posted by guest blogger, Kate Flora
Long before the turkey goes in the oven or the youngest son gets hauled to the kitchen to make his “signature” cranberry relish, before the squash-haters have finished whining and those who’ve had too much pie are moaning in the corner, our e-mail queues are already bursting with advice about how to simplify the holiday shopping and cooking.
Today, I’m going to be guilty of joining that crowd, but lucky you—this is a blog, so you can choose to visit or not, read it or not, and put the recipes to use or just take a quick drive to Trader Joes. And I’m not trying to sell you gift wrap, perfume, electronics or smelly perfume. (Although, in the interest of full disclosure—I would like you to buy my books.)
As promised, this week the mystery writer speaks not of subject-verb agreement, the raging problem of pronoun confusion, or the rampant instability of point of view in many mysteries, but about how to do a quick and dirty holiday cocktail party that will amuse and astound your friends. If you like the ideas give Thea Kozak the credit, please. My poor character has languished without recognition long enough.
I’ve always put cooking into my books because I’m trying to write real women characters, the kind who have complaining mothers, difficult siblings, empty refrigerators, dry cleaning in their trunks, and hungry significant others who get cranky when they’re not fed. In my fourth Thea Kozak mystery, An Educated Death, Thea is troubleshooting an emergency situation on a private school campus involving the mysterious death of a student. It’s Christmas, but there’s no time for the season. When the school secretary sighs and says she has 25 people coming for drinks at 7, and the crisis has kept her from preparing, Thea says, “Get a pen. I hope you don’t mind cream cheese, it’s the staff of life,” and then reels off the following menu:
“Get some smoked trout, about half a pound. You have a food processor?” She nodded. “Okay, you mix it with a package of cream cheese, horseradish and lemon juice. Thin it with half and half if it’s too thick. Great on crackers. It’s also wonderful on cucumber slices. Use the English kind, they don’t have big seeds. Next, a can of crab, another package of cream cheese, a little lemon juice, and a teaspoon or two of curry, mix it together in the food processor, put it in a dish and bake for about twenty-five minutes.” I waited while she scribbled frantically.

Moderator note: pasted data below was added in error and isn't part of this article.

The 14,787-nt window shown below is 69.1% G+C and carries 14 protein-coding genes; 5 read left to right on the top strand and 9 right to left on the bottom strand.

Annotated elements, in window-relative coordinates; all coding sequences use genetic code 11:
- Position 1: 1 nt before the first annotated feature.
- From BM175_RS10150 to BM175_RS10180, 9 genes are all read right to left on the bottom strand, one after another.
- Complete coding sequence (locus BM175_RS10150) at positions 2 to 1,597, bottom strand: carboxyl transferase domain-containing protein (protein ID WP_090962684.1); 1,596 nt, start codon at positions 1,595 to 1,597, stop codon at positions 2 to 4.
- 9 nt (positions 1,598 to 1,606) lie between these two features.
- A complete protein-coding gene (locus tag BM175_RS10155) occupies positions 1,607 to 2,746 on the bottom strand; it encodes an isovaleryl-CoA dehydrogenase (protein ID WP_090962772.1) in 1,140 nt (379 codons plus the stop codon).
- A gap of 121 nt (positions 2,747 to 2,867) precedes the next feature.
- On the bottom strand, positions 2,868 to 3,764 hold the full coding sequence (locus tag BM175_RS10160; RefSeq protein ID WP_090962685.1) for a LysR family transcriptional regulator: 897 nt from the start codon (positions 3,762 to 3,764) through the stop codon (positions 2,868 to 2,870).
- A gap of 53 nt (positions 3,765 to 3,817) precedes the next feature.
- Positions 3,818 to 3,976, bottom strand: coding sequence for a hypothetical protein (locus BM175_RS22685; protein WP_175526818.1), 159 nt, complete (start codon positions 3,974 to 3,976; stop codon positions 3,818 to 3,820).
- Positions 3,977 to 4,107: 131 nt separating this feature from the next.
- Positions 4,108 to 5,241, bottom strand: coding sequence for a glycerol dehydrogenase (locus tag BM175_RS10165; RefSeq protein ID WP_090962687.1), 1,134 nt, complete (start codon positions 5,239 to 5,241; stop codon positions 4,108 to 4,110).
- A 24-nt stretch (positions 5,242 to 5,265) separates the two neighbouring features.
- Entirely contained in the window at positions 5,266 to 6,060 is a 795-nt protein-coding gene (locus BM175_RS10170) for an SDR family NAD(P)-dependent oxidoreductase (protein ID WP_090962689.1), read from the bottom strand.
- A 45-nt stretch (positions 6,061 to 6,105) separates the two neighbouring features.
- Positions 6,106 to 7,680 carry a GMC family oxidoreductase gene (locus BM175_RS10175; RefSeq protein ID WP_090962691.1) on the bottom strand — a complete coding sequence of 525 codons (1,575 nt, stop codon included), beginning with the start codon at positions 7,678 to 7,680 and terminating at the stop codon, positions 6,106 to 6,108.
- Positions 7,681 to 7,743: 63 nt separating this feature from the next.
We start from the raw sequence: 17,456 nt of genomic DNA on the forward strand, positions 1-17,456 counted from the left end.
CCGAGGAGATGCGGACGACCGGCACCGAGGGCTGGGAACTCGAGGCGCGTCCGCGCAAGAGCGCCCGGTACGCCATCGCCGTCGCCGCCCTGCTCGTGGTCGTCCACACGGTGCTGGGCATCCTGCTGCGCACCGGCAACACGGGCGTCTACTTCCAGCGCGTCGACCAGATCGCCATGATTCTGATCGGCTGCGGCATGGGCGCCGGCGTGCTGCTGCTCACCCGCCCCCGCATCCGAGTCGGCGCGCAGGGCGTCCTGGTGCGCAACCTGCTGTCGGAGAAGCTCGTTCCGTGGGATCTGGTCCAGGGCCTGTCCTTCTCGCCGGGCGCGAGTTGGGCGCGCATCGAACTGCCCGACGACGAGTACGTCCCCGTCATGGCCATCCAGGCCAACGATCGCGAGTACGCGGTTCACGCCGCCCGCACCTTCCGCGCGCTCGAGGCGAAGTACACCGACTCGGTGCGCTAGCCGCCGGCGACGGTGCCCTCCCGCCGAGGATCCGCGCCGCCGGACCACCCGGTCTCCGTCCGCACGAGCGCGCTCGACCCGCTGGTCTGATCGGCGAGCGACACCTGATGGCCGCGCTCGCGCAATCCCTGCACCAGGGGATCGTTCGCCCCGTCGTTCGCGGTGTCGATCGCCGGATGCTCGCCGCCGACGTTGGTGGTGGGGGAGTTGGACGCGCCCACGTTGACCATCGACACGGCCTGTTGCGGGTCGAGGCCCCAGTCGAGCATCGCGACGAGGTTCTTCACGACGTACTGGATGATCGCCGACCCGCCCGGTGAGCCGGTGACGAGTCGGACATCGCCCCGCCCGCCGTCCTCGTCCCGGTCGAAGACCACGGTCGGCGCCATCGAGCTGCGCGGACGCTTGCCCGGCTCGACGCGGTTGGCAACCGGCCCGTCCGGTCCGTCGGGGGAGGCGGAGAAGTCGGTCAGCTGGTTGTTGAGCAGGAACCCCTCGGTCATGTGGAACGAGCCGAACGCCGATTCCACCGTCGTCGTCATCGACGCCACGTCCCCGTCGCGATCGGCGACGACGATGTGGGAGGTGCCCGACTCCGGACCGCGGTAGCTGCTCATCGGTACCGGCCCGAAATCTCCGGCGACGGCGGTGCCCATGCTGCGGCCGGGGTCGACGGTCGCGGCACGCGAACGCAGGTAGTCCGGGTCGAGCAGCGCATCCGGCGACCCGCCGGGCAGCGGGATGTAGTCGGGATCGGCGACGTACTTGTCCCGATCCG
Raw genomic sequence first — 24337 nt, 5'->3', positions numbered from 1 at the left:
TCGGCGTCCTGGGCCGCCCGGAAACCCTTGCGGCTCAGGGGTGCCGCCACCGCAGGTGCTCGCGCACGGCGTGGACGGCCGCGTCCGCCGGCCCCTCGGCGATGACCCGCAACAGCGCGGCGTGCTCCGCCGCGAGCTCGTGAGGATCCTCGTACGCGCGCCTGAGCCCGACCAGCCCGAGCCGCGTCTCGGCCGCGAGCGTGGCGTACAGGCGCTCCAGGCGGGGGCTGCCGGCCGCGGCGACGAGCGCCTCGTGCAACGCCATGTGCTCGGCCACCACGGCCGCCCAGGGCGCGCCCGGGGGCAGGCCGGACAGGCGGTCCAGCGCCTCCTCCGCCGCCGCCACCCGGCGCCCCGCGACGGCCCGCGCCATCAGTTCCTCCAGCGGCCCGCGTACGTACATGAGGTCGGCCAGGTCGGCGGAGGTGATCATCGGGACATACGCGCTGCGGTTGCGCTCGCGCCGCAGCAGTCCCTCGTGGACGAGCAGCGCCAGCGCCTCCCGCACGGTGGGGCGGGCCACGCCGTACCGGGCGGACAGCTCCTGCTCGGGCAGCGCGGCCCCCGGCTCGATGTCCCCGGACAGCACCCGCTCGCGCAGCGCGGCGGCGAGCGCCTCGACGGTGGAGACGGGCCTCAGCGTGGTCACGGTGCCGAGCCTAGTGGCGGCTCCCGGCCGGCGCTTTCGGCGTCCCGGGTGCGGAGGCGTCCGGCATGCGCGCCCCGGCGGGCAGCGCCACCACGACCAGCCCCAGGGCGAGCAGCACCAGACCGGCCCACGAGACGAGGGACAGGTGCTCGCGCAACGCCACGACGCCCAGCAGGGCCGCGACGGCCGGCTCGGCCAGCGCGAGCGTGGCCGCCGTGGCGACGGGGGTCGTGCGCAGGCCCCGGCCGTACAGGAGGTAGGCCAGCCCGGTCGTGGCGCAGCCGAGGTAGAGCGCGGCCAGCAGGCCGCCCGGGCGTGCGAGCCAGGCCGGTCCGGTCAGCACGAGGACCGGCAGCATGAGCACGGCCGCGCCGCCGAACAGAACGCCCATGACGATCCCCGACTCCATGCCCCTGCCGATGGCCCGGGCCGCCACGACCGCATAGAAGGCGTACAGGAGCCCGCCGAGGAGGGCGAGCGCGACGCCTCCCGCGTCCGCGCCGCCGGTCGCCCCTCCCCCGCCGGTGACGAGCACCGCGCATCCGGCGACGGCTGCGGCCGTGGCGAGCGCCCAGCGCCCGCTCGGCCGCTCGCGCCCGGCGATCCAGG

“Now, everyone is impressed by piles of food. Doesn’t have to be special, just has to be massive. So get a couple pounds of shrimp, pile ‘em on a platter on a bed of lettuce, use a green pepper filled with cocktail sauce in the middle and lots of lemon wedges. Do the same with a platter of raw veggies. Use sugar snap peas, red, yellow and orange peppers, those ready peeled baby carrots, cauliflower and broccoli. Hollow out a small red cabbage and a small green cabbage and fill one with ranch dressing and the other with honey mustard dressing. Belgian endive. Separate it into spears, filled the big end with herbed cheese, arrange on a platter like a flower and sprinkle with sprouts.”
“Stop,” she said, “this is great but you’re making me hungry. How do you know all this? You never entertain? You’re always at work. I know you are.”
She wrote it down. “So you’re what people are talking about when they say ‘get a life,’ is that right?”
And Thea, exhausted, suffering the miserable effects of a poisoning attempt and in the middle of a major fight with Andre, declares that her life is just fine.
Another quick dirty recipe Andre would love, even though it made him eat vegetables, is to quickly cook asparagus until just crisp tender, drain and chill, Then spread slices of roast beef with boursin cheese and wrap them around the asparagus.
Not lavish enough yet? Get a prebaked, presliced ham. Heat it. Fill a basket with miniature rolls and put out a bowls of mustards. Heap those premade cheese cubes onto a platter. And voila. A holiday party.
Don’t forget the flowers. The candles. Don’t forget that in a crowded room, candles do best when they’re in holders that won’t let them drip onto your furniture.
Have a great holiday.
* * * * * * * * * * * * * An Educated Death is the fourth mystery in Kate Flora’s Thea Kozak series. The much delayed Stalking Death is supposed to be out in December.